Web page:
Not many players leave Barcelona and end up at Real Madrid, unless you are Luis Figo but that’s what Femenía did, that's the type of sought-after talent he possesses. But he felt his career stalled there, too, despite playing with, among others, Lucas Vazquez.
“I decided to go there but it was negative as well. The league had already started and the manager already had his preferred players. It didn’t allow me to have any time to play.”
He decided, after just a season and five games, he had to take a step back to go forward and moved to the unheralded Alcorcòn for a season before moving to Alavés. He got them promoted to La Liga and helped them to a famous 2-1 win at Barcelona last season. That must have been sweet given his experience at the Nou Camp. “That was an incredible, unique moment,” said Femenía. He got the shirt of Neymar as a momento.
They sit alongside the ones he collected from playing for Spain Under-18s, 19s and 20s where he was keeping the same company as Thiago Alcantara, Isco, Sergio Canales and Sergi Roberto no less. They've not turned out bad, have they?
“I was always happy when Spain called me to play with them," Femenía says. "It was nice. We are all very good friends. That team had a lot of potential.”
A full cap has, so far, eluded him but they are not easy to come by, particularly with the deep resources Spain possess. He’s not given up hope, though. Being part of a high-riding Watford side in the most watched league in the world will only serve to increase his profile. He’s started well, very well, raiding down the right flank as well as keeping the back door shut. He was excellent at West Brom on Saturday.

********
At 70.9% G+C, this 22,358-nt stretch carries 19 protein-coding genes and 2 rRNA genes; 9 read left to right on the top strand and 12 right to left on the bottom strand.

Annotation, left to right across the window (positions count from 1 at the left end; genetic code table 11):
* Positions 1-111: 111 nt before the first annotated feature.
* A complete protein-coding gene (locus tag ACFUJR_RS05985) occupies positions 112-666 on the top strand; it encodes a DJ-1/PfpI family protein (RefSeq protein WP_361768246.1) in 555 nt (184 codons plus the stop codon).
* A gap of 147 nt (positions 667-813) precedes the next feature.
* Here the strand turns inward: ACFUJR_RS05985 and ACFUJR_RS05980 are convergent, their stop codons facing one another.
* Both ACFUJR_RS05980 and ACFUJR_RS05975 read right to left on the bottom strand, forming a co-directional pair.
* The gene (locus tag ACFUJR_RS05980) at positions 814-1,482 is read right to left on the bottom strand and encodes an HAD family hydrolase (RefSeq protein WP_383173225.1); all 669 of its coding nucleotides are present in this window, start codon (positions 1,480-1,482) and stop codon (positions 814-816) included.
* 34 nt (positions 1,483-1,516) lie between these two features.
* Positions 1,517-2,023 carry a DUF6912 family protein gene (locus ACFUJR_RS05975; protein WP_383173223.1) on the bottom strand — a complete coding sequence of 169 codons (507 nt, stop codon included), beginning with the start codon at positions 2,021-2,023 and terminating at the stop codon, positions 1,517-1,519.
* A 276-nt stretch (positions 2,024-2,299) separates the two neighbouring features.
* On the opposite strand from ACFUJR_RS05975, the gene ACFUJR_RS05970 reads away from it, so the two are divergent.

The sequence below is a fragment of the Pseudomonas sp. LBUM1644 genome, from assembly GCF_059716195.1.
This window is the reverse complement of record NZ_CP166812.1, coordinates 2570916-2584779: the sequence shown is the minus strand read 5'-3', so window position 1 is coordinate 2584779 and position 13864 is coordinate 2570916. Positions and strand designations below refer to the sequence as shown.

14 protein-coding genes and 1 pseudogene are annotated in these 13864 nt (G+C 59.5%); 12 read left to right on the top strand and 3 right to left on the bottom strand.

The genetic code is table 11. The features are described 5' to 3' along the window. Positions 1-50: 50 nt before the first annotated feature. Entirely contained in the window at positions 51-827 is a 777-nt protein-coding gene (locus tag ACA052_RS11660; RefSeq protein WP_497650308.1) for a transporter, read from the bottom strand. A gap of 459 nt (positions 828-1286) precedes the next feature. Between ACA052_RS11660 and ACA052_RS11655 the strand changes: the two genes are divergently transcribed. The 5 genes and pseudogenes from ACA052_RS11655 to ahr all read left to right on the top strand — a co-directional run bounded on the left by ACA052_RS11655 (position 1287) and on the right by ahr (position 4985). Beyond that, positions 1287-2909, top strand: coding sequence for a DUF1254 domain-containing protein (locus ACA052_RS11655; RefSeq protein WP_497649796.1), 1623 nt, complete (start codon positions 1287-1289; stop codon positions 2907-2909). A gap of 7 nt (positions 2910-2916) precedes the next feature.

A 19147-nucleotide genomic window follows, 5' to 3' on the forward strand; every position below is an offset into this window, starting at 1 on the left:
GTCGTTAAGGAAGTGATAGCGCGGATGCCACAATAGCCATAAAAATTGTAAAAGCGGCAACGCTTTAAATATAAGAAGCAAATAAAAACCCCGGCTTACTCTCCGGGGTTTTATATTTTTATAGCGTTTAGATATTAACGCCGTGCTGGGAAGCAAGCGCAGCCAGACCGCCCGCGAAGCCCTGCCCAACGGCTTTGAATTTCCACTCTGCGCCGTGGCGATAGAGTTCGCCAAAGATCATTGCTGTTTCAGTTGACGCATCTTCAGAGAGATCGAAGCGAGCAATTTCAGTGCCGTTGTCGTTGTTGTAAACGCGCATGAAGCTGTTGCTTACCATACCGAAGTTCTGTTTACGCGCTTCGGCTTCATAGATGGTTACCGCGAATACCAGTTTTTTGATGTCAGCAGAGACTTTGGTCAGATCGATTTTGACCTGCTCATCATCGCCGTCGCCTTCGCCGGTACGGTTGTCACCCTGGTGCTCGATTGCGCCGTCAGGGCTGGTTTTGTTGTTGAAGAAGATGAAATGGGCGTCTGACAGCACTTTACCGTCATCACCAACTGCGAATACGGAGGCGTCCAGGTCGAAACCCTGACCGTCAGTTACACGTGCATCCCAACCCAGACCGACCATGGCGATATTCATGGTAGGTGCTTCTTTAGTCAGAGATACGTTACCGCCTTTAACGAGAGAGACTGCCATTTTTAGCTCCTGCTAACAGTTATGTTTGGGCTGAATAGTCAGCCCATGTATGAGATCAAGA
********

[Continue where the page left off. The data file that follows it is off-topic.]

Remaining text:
“I’m understanding every day more what the manager wants,” he says. “There is a long way to go but every day I learn more from the manager. The Premier League is very different to Spanish football. It’s more direct here and lots of counterattack.”
It’s exactly what he signed up for.
“I had different offers but my dream was always to come here and play in the Premier League,” he said. “It’s a dream to come here and wasn’t a difficult decision.”
There was, we understand, no shortage of takers for a Spain youth international yet to reach his peak but the persuasive team of Gino Pozzo, Scott Duxbury and Filippo Giraldi did a great job in selling the project at Watford. 
“They spoke to my agent and made me feel that they care a lot about me and that they saw a lot of potential in me," Femenía said. "They made me an offer and I decided to come here.”
And how glad he is that he did. You could tell just how happy and content he is by the way he bounded out of the training ground like an excitable kid leaving school following this interview. His mum and girlfriend were waiting in the car. They must be proud at how he’s turned out.